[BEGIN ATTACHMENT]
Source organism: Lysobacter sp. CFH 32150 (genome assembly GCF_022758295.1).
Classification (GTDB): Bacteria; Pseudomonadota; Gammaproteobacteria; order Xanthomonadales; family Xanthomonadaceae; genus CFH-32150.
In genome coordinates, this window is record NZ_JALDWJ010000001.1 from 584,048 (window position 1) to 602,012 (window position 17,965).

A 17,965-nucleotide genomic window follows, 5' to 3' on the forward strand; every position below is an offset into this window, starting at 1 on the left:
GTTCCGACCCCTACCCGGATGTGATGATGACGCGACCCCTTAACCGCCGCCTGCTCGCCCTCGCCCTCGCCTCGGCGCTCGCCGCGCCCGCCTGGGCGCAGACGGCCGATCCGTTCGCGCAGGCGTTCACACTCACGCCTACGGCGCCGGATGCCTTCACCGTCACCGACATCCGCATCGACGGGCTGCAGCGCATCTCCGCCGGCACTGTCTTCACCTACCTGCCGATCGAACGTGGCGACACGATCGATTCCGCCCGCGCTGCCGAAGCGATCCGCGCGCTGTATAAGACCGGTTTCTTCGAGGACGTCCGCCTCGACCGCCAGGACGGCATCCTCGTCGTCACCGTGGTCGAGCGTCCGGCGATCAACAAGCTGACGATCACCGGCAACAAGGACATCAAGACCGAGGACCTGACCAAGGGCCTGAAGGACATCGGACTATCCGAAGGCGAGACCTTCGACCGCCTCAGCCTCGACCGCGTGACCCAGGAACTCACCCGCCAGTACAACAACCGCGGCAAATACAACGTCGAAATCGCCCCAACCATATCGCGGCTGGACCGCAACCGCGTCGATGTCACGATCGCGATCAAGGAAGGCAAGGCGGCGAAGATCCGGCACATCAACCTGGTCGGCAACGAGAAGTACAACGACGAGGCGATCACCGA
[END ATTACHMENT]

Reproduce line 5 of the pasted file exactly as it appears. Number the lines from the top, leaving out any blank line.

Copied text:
GTTCCGACCCCTACCCGGATGTGATGATGACGCGACCCCTTAACCGCCGCCTGCTCGCCCTCGCCCTCGCCTCGGCGCTCGCCGCGCCCGCCTGGGCGCAGACGGCCGATCCGTTCGCGCAGGCGTTCACACTCACGCCTACGGCGCCGGATGCCTTCACCGTCACCGACATCCGCATCGACGGGCTGCAGCGCATCTCCGCCGGCACTGTCTTCACCTACCTGCCGATCGAACGTGGCGACACGATCGATTCCGCCCGCGCTGCCGAAGCGATCCGCGCGCTGTATAAGACCGGTTTCTTCGAGGACGTCCGCCTCGACCGCCAGGACGGCATCCTCGTCGTCACCGTGGTCGAGCGTCCGGCGATCAACAAGCTGACGATCACCGGCAACAAGGACATCAAGACCGAGGACCTGACCAAGGGCCTGAAGGACATCGGACTATCCGAAGGCGAGACCTTCGACCGCCTCAGCCTCGACCGCGTGACCCAGGAACTCACCCGCCAGTACAACAACCGCGGCAAATACAACGTCGAAATCGCCCCAACCATATCGCGGCTGGACCGCAACCGCGTCGATGTCACGATCGCGATCAAGGAAGGCAAGGCGGCGAAGATCCGGCACATCAACCTGGTCGGCAACGAGAAGTACAACGACGAGGCGATCACCGA